This is a central management panel for Cisco
Nexus-based data center structures that performs automation, configuration
control, flow policy management, and real-time status details.
There are reportedly three different vulnerabilities, each with a score of 9.8/10 in the Common Vulnerability Scoring System (CVSS); according to vulnerability testing specialists, if exploited, these flaws would allow a remote hacker to bypass authentication and perform arbitrary activities with administrator privileges on the vulnerable system.
In addition, the report mentions that this is
not an attack chain, so it is possible to abuse only one of these
vulnerabilities without exploiting the remaining two. Also, a software version
could be affected by only one or two of these failures, the set of three
vulnerabilities do not necessarily affect all versions of DCNM.
The three serious vulnerabilities discovered
are described below:
API authentication bypass vulnerability: A flaw in the Cisco DCNM REST API
endpoint would allow a remote hacker to bypass authentication; this flaw exists
due to a static encryption key shared between installations, vulnerability
testing specialists say
API bypass vulnerability: A security weakness in the Cisco DCNM SOAP API
endpoint could allow an unauthenticated remote attacker to bypass
authentication in the failed-impacted deployment
bypass vulnerability: A weakness in the Cisco DCNM web management interface
would allow a remote threat actor to skip the authentication step on the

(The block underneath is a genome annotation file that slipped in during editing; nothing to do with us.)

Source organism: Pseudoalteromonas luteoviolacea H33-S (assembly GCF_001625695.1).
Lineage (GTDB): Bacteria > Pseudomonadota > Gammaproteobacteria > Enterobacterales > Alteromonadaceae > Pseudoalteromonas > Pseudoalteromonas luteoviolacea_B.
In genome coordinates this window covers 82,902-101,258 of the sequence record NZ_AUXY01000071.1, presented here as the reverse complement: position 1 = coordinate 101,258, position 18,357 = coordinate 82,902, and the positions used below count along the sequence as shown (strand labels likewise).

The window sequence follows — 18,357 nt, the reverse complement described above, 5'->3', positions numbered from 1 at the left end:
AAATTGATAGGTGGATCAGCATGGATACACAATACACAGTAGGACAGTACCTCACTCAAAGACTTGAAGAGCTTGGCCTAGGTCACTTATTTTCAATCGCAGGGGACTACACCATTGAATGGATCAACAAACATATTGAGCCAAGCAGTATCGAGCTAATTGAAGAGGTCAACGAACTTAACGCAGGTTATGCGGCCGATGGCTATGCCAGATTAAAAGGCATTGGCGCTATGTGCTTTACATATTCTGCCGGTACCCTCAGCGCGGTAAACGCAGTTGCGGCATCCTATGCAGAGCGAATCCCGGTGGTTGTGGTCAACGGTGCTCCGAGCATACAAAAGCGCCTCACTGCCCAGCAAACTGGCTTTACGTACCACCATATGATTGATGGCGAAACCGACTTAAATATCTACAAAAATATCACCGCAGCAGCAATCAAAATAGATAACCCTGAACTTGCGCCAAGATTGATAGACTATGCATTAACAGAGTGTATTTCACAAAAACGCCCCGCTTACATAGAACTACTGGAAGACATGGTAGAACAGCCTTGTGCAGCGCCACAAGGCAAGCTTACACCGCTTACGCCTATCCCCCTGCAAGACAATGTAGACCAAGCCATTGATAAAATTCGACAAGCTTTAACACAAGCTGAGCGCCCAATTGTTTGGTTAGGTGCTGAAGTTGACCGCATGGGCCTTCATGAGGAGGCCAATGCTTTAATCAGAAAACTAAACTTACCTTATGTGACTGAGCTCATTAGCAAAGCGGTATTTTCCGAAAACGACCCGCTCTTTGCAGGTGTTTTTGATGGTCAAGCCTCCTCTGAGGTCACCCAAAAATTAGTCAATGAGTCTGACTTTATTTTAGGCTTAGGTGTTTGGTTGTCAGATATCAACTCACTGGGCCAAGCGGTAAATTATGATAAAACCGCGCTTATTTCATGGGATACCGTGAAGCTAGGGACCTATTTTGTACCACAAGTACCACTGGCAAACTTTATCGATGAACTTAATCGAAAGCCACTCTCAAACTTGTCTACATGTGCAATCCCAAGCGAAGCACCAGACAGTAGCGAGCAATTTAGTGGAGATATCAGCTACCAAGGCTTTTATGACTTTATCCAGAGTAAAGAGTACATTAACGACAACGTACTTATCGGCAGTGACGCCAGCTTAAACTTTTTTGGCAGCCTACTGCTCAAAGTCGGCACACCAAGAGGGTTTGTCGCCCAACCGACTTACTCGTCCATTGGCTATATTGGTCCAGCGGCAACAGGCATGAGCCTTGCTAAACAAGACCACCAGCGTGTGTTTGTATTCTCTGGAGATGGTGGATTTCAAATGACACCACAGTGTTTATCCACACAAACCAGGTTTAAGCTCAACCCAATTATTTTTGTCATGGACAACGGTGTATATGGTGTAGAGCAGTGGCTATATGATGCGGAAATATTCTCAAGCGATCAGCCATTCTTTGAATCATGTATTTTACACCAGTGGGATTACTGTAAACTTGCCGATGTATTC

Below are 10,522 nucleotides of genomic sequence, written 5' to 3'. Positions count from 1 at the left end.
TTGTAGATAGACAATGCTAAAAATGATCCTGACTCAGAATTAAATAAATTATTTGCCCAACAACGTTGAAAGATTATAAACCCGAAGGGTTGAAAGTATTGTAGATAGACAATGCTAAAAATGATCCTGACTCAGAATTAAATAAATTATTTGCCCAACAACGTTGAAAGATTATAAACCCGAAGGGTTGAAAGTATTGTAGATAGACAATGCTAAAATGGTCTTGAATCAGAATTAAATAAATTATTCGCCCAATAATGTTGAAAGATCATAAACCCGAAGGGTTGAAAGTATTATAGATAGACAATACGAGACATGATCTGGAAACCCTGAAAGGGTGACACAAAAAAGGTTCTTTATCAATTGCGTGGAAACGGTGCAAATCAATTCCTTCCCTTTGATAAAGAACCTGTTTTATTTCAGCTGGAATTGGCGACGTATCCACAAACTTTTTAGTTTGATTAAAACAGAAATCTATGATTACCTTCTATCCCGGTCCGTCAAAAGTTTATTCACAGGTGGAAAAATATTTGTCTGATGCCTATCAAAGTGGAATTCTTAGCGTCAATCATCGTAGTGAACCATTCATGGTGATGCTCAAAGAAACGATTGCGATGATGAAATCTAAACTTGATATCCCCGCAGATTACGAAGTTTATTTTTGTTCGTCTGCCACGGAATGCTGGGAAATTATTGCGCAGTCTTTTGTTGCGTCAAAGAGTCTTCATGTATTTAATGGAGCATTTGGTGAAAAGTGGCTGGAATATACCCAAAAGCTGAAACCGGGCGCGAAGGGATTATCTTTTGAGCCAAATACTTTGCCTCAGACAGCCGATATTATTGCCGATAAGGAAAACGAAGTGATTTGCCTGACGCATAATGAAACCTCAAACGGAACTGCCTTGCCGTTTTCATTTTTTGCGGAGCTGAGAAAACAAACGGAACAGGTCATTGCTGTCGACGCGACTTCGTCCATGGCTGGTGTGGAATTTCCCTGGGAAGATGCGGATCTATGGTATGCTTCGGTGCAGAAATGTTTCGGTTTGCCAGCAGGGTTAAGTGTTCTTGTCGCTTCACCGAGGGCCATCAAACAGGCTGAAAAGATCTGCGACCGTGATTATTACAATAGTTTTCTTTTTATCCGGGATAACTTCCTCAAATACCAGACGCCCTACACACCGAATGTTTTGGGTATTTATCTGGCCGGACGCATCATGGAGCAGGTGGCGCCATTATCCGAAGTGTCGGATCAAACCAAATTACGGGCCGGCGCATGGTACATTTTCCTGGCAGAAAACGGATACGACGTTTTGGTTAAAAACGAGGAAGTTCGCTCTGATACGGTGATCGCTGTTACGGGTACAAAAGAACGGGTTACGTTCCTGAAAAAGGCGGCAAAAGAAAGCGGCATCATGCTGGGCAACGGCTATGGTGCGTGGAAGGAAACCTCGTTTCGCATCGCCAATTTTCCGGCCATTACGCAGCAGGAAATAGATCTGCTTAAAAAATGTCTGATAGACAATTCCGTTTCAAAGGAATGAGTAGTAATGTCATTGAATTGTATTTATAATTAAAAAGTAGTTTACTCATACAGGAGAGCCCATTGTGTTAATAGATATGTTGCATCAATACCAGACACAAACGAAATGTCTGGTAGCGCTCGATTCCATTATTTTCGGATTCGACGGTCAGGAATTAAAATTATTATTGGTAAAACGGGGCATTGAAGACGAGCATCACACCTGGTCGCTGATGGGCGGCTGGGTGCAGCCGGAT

In addition to disclosing these three serious
vulnerabilities to the public, reports were released on multiple media security
flaws related to REST and SOAP APIs. These minor errors include:
API SQL injection vulnerability: Exploiting this vulnerability would allow an
authenticated remote attacker with administrative privileges to execute
arbitrary SQL commands on an affected device
API command injection vulnerability: A security flaw in the Cisco DCNM REST API
could allow an authenticated hacker with administrator privileges in the DCNM
application to inject arbitrary commands into the underlying operating system
The International Institute of Cyber Security (IICS)
recommends that users of the affected system keep abreast of any upgrades
issued by Cisco, in addition to installing any security patches that the
company deems necessary.
He is a well-known expert in mobile security and malware analysis. He studied Computer Science at NYU and started working as a cyber security analyst in 2003. He is actively working as an anti-malware expert. He also worked for security companies like Kaspersky Lab. His everyday job includes researching about new malware and cyber security incidents. Also he has deep level of knowledge in mobile security and mobile vulnerabilities.